Fort Lincoln (2)
|Fort Calendar||Fort Blogs||
Fort Lincoln History
Fort Lincoln was a bastioned fort with four faces that mounted one 100 pounder Parrott and four 20 pounder Parrott guns as well as a number of other major pieces of artillery. Established to protect the B & O Railroad and the Baltimore Turnpike on the eastern edge of the District of Columbia. Fort Lincoln was situated between Fort Thayer and Battery Jameson in the defensive ring around Washington DC.
A 17 May 1864 report from the Union Inspector of Artillery noted the following: "Fort Lincoln and Battery Jameson, Capt. A. W. Bradbury commanding.–Garrison, withdrawn; works guarded by First Maine Battery from Camp Barry–1 ordnance-sergeant. Armament, eight 6-pounder field guns (bronze), four 12-pounder field guns, five 24-pounder barbette, one 24-pounder siege, six 32-pounder sea-coast howitzers, two 24-pounder howitzers (F. D.), two 8-inch howitzers, two Coehorn mortars, one 10-inch mortar, four 30- pounder Parrotts, one 100-pounder Parrott. Magazines, two; dry and in good order, one magazine has never had a lock. Ammunition, full supply and serviceable. Implements, complete and serviceable."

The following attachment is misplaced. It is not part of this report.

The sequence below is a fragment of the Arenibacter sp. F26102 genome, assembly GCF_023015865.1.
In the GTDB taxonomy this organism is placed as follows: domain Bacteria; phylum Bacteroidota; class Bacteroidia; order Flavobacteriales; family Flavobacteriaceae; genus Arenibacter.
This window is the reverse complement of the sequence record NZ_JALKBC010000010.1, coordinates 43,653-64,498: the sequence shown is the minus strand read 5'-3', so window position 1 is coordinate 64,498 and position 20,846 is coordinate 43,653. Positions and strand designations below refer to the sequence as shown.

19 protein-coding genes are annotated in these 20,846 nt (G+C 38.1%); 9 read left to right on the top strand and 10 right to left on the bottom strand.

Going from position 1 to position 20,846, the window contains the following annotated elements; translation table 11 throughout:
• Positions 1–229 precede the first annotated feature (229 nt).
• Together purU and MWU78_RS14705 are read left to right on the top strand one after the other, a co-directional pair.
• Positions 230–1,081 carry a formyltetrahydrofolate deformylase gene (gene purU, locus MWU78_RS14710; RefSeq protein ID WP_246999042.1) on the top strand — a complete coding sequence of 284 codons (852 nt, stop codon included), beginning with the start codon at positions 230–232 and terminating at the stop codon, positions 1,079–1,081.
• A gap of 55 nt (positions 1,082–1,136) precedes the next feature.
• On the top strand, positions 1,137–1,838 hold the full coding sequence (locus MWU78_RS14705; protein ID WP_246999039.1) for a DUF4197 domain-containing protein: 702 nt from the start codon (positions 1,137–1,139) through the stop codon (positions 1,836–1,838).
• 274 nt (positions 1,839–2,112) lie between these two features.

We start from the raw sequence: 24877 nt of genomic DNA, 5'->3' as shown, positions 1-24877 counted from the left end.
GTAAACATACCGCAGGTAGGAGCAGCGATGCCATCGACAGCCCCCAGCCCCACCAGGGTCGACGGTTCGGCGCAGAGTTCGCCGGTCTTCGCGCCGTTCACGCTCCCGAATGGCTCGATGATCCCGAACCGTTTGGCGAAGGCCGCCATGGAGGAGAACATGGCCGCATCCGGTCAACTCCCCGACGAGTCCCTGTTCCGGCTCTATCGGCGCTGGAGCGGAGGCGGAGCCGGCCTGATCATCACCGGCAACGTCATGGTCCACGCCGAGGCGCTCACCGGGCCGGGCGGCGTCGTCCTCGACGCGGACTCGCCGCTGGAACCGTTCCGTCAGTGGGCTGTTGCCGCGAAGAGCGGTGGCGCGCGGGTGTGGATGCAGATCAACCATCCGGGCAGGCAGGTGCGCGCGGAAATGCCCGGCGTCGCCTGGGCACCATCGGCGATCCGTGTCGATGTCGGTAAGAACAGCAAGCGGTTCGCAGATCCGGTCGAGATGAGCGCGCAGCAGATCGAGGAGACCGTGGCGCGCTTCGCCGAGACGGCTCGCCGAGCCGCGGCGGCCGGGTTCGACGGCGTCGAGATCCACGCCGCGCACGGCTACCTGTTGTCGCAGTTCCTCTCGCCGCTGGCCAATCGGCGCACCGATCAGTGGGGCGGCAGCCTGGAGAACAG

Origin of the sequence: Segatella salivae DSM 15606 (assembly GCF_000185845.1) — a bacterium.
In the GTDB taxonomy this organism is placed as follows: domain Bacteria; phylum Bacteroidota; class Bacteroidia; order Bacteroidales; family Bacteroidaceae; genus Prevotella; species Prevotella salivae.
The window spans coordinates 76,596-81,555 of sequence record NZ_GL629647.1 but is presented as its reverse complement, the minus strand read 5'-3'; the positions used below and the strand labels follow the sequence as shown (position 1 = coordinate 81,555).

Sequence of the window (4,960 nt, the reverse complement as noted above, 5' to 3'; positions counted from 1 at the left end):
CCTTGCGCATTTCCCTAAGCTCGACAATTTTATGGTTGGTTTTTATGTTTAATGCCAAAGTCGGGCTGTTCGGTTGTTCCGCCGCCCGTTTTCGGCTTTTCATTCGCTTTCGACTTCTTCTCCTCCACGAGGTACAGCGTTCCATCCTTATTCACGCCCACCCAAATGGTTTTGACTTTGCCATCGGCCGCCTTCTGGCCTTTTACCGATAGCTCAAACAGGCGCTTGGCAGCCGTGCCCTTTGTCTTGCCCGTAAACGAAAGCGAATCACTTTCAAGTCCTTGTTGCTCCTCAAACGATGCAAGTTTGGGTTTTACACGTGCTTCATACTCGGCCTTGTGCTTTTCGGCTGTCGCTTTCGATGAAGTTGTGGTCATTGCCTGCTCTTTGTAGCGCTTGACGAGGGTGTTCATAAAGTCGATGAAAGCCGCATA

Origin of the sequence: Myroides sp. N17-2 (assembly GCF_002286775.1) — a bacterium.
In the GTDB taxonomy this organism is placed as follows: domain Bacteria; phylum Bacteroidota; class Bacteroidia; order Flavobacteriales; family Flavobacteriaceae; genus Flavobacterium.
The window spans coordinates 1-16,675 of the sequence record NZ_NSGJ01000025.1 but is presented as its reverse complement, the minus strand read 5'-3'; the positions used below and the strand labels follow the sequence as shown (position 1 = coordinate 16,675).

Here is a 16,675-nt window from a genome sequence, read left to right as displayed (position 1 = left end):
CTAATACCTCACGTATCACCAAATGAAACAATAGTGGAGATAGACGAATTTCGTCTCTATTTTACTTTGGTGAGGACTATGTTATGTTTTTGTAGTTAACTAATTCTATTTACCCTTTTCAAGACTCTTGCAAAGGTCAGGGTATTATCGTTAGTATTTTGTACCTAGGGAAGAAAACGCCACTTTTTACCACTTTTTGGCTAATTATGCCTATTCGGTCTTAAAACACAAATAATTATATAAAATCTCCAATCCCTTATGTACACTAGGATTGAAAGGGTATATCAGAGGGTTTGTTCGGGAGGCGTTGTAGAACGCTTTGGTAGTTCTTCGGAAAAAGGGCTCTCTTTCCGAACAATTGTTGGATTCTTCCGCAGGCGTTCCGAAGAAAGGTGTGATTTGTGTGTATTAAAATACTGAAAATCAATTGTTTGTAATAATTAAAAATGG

Abandoned in 1865 at the end of the war.
On the grounds of the Fort Lincoln Park in Northeast Washington DC. The park contains a number of symbolic structures that look as if they were meant to represent actual fort structures. These include five open gazebo structures scattered about that could represent the bastions and landscaping that could represent the earthworks and ditches.
Location: Fort Lincoln Park in Northeast Washington DC.
Maps & Images
Lat: 38.92591 Long: -76.95837
- Cooling, Benjamin F. III and Owen, Valton H. II, Mr. Lincoln's Forts: A Guide to the Civil War Defenses of Washington, Scarecrow Press, 2009, ISBN 0810863073, ISBN 9780810863071, 334 pages.
- Roberts, Robert B., Encyclopedia of Historic Forts: The Military, Pioneer, and Trading Posts of the United States, Macmillan, New York, 1988, 10th printing, ISBN 0-02-926880-X, page 137
- NPS Civil War Defenses of Washington - Appendix E: General Reports About the Defenses
Visited: 25 May 2013